Citation: Watson, D., Clark, L. A., & Tellegen, A. (1988). Development and validation of brief measures of positive and negative affect: the PANAS scales. Journal of personality and social psychology, 54(6), 1063.
PMID or DOI: DOI: 10.1037/0022-35220.127.116.113
Main positive psychological well-being construct measured: Positive affect
Sub-constructs measured: N/A
Available subscales: Positive and negative affect
Description: The Positive and Negative Affect Schedule (PANAS) is a self-report measure that is made up of two mood scales, one measuring positive affect and the other measuring negative affect.
Number of items: 10-items measuring positive affect, 10-items measuring negative affect
Example of statement/item measuring positive affect: “Indicate to what extent you feel enthusiastic at the present moment or within the past week”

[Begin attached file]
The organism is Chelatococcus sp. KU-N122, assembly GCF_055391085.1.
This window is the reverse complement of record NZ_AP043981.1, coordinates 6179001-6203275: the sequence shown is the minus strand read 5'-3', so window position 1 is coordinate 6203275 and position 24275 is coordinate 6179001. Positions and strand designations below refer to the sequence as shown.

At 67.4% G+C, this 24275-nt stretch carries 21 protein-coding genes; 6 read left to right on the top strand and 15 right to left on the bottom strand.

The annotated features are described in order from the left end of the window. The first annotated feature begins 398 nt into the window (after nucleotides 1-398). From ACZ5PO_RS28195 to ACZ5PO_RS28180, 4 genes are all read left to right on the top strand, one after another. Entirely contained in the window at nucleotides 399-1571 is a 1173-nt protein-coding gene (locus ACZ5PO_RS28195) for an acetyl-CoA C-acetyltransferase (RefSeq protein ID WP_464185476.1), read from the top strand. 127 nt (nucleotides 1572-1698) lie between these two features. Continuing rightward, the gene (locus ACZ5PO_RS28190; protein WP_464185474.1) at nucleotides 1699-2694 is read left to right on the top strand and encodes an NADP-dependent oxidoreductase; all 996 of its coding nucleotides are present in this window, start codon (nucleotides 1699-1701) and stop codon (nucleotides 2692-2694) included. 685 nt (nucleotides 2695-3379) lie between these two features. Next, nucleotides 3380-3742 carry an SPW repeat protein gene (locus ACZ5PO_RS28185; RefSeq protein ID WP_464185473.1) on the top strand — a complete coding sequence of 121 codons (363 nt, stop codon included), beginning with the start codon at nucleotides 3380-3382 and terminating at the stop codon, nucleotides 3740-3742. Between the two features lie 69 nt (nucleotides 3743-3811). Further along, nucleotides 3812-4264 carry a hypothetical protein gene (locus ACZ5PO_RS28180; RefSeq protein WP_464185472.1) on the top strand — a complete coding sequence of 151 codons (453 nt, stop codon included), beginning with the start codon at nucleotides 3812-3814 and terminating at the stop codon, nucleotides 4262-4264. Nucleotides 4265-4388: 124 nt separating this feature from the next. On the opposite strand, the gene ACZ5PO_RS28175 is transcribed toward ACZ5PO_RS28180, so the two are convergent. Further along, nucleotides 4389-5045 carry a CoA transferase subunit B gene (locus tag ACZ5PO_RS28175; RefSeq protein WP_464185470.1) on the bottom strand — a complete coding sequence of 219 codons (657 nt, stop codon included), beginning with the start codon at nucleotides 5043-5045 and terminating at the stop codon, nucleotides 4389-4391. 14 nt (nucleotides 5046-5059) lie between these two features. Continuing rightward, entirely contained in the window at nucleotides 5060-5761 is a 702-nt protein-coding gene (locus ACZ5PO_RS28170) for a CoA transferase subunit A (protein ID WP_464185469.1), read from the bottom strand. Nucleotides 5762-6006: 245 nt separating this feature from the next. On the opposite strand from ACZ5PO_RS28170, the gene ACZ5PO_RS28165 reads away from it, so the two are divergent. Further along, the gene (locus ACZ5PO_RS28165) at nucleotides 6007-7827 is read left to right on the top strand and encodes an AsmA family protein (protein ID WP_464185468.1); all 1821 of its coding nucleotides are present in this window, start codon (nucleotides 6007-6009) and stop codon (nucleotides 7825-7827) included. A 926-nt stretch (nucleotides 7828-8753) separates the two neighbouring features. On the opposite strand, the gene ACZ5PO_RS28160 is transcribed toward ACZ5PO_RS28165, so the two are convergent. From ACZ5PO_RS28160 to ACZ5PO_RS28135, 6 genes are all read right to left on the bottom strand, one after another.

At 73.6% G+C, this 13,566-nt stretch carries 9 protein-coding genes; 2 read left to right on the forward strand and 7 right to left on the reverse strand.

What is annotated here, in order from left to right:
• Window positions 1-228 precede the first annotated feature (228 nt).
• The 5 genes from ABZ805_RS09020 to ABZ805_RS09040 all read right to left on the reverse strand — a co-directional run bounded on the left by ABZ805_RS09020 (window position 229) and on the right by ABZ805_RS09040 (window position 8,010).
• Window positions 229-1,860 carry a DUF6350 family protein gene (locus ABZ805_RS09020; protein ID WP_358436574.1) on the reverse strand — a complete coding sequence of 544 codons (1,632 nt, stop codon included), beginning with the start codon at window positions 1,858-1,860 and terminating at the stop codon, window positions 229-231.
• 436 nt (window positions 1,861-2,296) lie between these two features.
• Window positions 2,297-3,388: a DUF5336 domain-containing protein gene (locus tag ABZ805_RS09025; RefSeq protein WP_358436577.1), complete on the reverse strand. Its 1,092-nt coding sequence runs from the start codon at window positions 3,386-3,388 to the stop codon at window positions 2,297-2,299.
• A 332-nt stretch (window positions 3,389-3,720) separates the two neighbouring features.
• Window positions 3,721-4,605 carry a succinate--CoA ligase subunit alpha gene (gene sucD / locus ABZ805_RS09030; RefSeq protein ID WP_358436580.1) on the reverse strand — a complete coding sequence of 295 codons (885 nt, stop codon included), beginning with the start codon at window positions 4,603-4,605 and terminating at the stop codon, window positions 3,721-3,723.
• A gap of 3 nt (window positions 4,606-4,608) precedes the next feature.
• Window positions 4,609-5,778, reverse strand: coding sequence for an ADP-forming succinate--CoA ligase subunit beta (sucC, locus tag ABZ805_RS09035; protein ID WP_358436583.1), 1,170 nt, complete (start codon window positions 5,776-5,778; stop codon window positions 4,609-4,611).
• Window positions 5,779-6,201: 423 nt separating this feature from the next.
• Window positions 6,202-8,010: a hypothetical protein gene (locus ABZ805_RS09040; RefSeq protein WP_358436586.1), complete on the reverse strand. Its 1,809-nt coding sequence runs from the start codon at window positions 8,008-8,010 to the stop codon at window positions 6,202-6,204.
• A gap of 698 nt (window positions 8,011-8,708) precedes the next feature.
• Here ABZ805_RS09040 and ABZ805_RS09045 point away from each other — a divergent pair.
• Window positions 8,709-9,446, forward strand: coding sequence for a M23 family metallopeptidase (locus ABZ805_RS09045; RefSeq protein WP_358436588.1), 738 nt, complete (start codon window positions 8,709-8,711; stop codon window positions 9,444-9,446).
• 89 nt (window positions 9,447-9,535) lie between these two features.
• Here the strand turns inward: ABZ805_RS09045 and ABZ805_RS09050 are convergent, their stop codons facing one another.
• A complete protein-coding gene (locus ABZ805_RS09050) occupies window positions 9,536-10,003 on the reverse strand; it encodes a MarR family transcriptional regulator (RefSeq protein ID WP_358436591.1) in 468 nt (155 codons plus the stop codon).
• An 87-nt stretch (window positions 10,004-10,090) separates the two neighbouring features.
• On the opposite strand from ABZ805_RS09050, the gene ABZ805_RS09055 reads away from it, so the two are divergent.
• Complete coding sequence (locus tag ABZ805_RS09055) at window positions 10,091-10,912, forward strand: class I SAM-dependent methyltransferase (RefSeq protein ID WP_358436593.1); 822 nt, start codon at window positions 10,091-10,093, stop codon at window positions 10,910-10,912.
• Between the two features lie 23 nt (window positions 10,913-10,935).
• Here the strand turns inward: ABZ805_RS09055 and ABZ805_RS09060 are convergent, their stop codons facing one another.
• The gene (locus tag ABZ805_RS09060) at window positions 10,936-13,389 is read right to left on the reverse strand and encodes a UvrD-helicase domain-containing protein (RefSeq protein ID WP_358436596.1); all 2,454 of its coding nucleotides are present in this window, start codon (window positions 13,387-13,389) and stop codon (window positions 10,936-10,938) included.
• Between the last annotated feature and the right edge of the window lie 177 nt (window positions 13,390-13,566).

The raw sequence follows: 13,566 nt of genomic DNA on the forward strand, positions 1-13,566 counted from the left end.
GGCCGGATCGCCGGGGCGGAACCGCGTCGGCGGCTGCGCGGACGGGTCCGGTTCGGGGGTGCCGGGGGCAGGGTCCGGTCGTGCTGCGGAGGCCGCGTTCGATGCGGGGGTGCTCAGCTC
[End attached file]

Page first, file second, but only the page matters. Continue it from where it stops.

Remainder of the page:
Example of statement/item measuring negative affect: “Indicate to what extent you feel distressed at the present moment or within the past week”
Response options: 5-point Likert Scale ranging from 1 “very slightly or not at all” to 5 “extremely”.
Total score: Positive affect score: items are summed, yielding a range from 10 to 50. Higher score indicates greater levels of positive affect.
Other forms available (and related citation):
A) Positive and Negative Affect Schedule – Expanded Form (PANAS-X) (Watson, D., & Clark, L. A. (1994). The PANAS-X: Manual for the positive and negative affect schedule-expanded form.)
Examples of studies:
1. Mroczek, D.K., et al., Emotional reactivity and mortality: Longitudinal findings from the VA Normative Aging Study. J Gerontol B Psychol Sci Soc Sci, 2013. 70(3): p. 398-406.
2. Simons, J.S., T.A. Wills, and D.J. Neal, The many faces of affect: A multilevel model of drinking frequency/quantity and alcohol dependence symptoms among young adults. J Abnorm Psychol, 2014. 123(3): Boylan, J.M. & Ryff, C.D., Psychological well-being and metabolic syndrome: Findings from the midlife in the United States national sample. Psychosom Med, 2015. 77(5): p. 548-58.
3. Stellar, J.E., et al., Positive affect and markers of inflammation: Discrete positive emotions predict lower levels of inflammatory cytokines. Emotion, 2015. 15(2): p. 129-33.